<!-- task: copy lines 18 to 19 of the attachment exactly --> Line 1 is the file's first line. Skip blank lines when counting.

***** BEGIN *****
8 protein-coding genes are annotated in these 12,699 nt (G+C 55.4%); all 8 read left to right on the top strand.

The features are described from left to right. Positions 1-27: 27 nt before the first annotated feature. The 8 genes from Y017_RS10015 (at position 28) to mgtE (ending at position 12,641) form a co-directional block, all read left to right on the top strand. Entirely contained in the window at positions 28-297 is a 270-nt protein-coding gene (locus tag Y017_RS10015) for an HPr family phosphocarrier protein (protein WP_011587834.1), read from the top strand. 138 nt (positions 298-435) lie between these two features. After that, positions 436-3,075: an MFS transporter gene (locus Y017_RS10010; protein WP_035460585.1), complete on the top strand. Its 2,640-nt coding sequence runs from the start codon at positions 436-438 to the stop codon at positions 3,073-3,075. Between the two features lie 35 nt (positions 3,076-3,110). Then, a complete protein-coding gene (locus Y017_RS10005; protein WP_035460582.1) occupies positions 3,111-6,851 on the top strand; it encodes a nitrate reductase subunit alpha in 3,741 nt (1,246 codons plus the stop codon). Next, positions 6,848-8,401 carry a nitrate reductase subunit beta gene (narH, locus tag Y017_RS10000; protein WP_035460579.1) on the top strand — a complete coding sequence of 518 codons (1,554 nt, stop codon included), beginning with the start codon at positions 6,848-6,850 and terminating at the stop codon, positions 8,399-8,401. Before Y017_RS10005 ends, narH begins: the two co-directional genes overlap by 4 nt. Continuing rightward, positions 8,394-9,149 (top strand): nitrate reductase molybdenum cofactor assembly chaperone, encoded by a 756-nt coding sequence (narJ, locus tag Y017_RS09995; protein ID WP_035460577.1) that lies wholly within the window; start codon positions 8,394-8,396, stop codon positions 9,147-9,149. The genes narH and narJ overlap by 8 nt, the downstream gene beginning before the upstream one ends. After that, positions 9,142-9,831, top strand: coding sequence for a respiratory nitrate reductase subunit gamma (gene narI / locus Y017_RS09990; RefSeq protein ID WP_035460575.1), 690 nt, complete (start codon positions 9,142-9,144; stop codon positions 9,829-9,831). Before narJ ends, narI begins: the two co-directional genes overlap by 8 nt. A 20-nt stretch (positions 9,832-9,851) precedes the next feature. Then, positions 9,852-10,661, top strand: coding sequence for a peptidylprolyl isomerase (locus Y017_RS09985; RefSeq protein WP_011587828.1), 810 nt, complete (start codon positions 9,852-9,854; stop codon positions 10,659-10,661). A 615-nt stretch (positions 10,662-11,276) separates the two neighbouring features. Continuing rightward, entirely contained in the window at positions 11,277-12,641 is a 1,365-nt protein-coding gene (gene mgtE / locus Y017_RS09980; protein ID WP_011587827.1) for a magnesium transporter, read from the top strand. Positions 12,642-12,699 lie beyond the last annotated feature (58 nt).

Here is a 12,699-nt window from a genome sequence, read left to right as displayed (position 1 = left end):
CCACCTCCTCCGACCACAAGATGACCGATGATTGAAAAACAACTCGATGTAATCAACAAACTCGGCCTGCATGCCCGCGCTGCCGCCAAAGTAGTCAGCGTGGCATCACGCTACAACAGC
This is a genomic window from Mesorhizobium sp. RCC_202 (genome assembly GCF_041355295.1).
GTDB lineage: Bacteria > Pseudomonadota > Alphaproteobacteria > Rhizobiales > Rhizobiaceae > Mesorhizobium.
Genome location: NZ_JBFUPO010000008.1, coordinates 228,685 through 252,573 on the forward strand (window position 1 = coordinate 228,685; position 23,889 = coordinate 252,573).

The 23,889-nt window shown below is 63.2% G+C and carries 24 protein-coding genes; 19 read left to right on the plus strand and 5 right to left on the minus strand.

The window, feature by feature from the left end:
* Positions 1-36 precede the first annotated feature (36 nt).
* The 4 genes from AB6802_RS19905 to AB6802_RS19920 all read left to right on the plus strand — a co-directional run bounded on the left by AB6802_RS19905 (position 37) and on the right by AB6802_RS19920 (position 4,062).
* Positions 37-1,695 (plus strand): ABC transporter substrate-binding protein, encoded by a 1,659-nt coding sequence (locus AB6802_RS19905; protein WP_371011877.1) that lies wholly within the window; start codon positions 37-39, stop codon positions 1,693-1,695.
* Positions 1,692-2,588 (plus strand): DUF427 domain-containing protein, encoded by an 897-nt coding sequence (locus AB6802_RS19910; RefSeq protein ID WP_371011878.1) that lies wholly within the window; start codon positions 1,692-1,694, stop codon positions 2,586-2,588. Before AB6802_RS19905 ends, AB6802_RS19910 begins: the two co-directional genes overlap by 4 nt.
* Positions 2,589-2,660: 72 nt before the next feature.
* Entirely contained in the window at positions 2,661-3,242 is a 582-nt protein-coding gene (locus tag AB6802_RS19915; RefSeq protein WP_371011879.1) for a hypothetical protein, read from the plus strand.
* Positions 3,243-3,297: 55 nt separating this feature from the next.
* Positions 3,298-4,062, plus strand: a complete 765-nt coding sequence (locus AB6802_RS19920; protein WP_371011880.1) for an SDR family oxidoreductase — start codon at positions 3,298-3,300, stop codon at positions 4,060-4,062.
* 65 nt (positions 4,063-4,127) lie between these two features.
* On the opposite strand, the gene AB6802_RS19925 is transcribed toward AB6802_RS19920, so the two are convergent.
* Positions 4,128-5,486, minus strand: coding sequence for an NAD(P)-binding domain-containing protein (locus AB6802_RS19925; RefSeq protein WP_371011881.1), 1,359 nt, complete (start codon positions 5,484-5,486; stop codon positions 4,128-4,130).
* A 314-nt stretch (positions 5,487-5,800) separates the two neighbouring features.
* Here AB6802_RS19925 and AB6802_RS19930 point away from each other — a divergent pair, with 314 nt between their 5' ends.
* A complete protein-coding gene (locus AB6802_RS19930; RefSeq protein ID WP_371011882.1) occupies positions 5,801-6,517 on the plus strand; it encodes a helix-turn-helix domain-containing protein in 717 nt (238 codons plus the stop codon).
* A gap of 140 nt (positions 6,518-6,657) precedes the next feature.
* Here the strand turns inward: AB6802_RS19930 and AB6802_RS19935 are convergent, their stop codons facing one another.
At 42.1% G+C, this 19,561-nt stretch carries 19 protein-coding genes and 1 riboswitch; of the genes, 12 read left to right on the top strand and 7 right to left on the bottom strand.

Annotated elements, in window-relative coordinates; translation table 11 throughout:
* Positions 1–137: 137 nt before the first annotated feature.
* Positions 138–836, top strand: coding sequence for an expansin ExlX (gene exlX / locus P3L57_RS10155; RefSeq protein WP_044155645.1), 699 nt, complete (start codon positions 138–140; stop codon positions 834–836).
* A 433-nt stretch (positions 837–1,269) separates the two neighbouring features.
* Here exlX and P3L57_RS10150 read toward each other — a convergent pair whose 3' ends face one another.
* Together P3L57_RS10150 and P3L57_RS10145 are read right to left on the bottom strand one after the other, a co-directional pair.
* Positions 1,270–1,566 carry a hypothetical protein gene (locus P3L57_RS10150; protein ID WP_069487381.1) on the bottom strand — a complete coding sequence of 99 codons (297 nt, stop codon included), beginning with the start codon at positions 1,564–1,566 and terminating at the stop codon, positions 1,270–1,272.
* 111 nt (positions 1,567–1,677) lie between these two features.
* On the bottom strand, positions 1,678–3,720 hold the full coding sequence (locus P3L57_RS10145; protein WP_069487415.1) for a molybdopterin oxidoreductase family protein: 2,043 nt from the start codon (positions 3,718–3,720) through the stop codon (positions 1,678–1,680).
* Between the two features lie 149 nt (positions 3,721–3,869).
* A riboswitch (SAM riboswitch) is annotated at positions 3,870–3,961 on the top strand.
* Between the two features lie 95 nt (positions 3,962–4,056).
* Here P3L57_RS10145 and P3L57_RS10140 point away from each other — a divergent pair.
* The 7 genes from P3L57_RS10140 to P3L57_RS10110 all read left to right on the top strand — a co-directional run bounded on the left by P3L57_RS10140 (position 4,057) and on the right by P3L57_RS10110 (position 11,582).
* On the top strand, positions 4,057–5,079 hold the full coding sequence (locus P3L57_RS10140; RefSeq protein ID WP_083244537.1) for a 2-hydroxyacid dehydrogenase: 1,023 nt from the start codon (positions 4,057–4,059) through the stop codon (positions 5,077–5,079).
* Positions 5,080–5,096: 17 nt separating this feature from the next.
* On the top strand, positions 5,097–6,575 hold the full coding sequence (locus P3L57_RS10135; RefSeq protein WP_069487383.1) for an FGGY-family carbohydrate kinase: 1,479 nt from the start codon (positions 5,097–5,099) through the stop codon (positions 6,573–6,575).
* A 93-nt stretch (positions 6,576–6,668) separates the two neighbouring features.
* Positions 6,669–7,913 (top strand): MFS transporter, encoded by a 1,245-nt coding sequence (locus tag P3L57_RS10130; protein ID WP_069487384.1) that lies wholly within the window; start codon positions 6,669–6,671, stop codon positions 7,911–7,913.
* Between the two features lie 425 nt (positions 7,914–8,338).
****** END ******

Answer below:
* 65 nt (positions 4,063-4,127) lie between these two features.
* On the opposite strand, the gene AB6802_RS19925 is transcribed toward AB6802_RS19920, so the two are convergent.